Slogans and hashtags (like “Do your part,” #COVIDvaccine and #postcovidcondition), images (of nurses donning masks that look like something from the movie Outbreak), and even the soothing Jade green colour on the “Get the facts about COVID-19 vaccines” fact-sheets are all products of Impact Canada’s research and marketing gurus.
Even the steady flow of more subtle images — on billboards and electronic traffic signs — normalizes the relevant behaviour through the subtle suggestion and justification of fear.
With greater than 90% vaccination rates, our nudge unit’s efforts are wildly successful.
But why were we so susceptible to being nudged in the first place? Aren’t we supposed to be the rational, critical thinking descendants of the Enlightenment? Aren’t we supposed to be scientific?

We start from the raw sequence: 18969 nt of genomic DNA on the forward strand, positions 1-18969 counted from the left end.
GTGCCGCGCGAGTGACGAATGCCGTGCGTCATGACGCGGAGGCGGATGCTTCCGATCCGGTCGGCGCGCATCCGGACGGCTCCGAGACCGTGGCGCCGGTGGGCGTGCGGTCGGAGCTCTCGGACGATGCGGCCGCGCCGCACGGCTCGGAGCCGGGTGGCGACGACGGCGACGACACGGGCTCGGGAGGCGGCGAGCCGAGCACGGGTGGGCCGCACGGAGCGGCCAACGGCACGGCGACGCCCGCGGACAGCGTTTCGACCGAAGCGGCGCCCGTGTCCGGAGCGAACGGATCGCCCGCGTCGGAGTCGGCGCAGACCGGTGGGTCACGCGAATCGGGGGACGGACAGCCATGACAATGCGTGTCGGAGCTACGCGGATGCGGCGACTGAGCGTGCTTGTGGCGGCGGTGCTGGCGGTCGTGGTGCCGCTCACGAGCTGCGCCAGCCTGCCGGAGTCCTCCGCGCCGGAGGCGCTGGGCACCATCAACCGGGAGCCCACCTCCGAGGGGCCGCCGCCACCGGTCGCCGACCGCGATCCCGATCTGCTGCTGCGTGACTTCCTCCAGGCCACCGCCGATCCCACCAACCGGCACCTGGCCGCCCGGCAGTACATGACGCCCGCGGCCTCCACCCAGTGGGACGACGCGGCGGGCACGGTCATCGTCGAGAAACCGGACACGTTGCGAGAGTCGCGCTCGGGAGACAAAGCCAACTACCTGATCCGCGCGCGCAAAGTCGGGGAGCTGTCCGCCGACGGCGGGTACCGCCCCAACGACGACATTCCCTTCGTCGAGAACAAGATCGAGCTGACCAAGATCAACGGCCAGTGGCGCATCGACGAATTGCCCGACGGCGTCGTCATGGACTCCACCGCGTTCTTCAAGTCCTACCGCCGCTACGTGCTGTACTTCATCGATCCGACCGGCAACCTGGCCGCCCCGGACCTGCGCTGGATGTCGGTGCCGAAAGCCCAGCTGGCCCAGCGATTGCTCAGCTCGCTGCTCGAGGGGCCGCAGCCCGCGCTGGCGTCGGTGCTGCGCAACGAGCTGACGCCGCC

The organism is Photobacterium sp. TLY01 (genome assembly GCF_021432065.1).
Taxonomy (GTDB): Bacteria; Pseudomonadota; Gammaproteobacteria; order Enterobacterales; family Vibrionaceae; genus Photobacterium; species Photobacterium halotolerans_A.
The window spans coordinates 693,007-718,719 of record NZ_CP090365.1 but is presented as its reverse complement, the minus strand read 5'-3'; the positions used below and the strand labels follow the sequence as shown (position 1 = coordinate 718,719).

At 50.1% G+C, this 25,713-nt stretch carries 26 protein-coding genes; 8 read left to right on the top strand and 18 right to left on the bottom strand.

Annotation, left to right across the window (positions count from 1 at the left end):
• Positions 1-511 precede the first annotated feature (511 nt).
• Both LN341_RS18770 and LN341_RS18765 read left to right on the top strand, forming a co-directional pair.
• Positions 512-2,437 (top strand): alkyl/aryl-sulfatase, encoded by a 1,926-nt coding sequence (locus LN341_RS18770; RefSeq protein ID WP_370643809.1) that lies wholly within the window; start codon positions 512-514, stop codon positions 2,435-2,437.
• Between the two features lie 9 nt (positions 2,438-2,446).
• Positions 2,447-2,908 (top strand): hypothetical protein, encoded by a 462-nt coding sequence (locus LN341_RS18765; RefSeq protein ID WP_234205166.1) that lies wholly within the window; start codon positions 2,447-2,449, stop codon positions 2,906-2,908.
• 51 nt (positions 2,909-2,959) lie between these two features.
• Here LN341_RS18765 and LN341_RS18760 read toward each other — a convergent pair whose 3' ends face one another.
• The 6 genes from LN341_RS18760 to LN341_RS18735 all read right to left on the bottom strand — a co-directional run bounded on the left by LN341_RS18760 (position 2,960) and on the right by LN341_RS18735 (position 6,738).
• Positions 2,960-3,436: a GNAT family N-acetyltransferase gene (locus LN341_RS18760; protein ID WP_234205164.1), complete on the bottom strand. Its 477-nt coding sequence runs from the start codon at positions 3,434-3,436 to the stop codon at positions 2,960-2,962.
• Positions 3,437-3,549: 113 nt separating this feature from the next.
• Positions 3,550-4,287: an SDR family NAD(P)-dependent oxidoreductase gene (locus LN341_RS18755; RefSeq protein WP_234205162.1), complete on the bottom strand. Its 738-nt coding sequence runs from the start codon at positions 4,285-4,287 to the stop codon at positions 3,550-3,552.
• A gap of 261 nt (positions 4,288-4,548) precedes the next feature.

One of the great lessons of the last two years is just how much we are all affected by fear. The world’s nudge units masterfully manipulate our fears according to a precisely calculated cadence. But this is a dicey business.
If we feel helpless, fear appeals will make us defensive but, if we can be made to feel empowered, like there is something we can do to minimize the threat, our behaviours are highly moldable. We need to believe, for example, that the little mask we theatrically don at the entrance to the grocery store will fight a deadly virus, that the injection we take will save the human race (or at least give us the reputation for doing so).
But where did the idea that we should be manipulated in these ways come from?